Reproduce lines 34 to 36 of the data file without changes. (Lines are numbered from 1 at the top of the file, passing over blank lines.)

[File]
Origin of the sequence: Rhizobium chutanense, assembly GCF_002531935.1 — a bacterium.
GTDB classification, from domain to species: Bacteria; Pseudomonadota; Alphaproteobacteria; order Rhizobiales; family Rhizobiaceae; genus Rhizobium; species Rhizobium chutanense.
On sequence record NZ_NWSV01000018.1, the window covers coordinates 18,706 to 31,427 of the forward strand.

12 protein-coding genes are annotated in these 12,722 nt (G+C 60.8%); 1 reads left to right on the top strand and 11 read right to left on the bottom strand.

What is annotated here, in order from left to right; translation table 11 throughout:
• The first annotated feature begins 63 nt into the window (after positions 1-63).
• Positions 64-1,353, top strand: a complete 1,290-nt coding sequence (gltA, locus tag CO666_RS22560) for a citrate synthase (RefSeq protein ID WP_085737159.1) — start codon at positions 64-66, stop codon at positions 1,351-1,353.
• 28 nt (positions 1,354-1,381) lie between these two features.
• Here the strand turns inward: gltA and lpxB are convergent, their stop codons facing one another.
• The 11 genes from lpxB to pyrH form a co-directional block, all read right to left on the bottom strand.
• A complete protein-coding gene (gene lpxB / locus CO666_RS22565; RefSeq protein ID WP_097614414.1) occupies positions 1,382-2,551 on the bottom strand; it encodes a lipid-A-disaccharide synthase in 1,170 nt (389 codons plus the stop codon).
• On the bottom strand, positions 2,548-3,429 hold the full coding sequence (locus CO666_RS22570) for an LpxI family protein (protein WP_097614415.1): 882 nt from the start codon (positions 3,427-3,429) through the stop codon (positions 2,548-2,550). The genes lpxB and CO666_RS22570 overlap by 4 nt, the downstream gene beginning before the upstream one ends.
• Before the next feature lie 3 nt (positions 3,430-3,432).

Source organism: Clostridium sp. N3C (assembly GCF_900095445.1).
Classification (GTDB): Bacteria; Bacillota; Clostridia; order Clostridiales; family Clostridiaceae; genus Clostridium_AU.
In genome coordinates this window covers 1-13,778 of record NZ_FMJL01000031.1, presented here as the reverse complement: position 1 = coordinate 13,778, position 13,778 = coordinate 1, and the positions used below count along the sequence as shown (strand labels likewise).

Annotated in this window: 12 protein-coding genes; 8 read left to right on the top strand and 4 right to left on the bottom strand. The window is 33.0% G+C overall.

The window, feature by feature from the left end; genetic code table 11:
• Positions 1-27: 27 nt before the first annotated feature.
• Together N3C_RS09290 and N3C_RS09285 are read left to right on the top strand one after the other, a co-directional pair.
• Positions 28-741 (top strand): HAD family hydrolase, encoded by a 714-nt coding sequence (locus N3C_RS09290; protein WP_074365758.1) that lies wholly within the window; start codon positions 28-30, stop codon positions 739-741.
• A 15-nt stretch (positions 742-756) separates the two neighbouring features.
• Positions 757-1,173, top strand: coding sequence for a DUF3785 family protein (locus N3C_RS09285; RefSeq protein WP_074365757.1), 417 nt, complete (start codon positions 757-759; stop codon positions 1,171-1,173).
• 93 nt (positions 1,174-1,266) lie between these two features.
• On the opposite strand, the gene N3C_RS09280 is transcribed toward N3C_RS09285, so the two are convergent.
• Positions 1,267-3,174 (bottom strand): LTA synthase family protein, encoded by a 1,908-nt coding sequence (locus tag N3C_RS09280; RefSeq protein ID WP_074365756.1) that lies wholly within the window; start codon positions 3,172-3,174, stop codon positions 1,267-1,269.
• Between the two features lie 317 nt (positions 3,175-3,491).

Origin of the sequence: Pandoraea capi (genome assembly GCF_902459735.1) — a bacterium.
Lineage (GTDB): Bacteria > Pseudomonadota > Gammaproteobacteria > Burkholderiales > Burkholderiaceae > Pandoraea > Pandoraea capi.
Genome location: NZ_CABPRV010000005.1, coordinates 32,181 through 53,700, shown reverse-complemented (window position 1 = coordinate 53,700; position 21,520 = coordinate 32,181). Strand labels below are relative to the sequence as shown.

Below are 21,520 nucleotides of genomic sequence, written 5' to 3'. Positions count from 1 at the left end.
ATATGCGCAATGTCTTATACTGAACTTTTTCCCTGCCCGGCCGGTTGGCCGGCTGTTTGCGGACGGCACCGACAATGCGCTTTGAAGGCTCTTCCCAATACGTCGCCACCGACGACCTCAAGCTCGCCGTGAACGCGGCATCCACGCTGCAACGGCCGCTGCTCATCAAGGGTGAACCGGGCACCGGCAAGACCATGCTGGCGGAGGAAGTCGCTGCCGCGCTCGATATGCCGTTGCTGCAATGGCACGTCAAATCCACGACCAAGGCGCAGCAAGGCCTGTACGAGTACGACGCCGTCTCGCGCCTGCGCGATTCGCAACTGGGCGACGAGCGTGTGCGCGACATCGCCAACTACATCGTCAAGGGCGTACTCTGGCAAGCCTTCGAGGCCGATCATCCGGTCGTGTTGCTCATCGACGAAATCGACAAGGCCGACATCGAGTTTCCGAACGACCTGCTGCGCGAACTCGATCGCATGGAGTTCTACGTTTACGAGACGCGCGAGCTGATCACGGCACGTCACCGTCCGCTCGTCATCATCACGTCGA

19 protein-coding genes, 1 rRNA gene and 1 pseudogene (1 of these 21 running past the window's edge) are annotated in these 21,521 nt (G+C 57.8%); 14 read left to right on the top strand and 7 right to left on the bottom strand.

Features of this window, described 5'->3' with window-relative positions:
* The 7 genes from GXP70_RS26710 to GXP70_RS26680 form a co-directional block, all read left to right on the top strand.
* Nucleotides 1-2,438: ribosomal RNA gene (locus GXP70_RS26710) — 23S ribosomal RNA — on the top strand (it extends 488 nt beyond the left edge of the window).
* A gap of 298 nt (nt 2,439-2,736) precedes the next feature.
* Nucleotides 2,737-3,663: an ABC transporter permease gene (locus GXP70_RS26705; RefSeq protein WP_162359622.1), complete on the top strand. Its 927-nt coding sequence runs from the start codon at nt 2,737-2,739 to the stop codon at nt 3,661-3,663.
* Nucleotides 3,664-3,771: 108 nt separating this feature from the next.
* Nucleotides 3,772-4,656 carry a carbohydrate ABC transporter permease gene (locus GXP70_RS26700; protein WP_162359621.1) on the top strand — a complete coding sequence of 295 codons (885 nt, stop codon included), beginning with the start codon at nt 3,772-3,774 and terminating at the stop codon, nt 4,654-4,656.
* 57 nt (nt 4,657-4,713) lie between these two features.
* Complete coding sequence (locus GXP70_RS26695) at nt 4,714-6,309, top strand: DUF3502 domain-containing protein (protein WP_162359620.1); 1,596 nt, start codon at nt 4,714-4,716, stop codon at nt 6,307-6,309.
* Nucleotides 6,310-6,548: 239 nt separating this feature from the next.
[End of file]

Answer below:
Features of this window, described 5'->3' with window-relative positions:
* The 7 genes from GXP70_RS26710 to GXP70_RS26680 form a co-directional block, all read left to right on the top strand.
* Nucleotides 1-2,438: ribosomal RNA gene (locus GXP70_RS26710) — 23S ribosomal RNA — on the top strand (it extends 488 nt beyond the left edge of the window).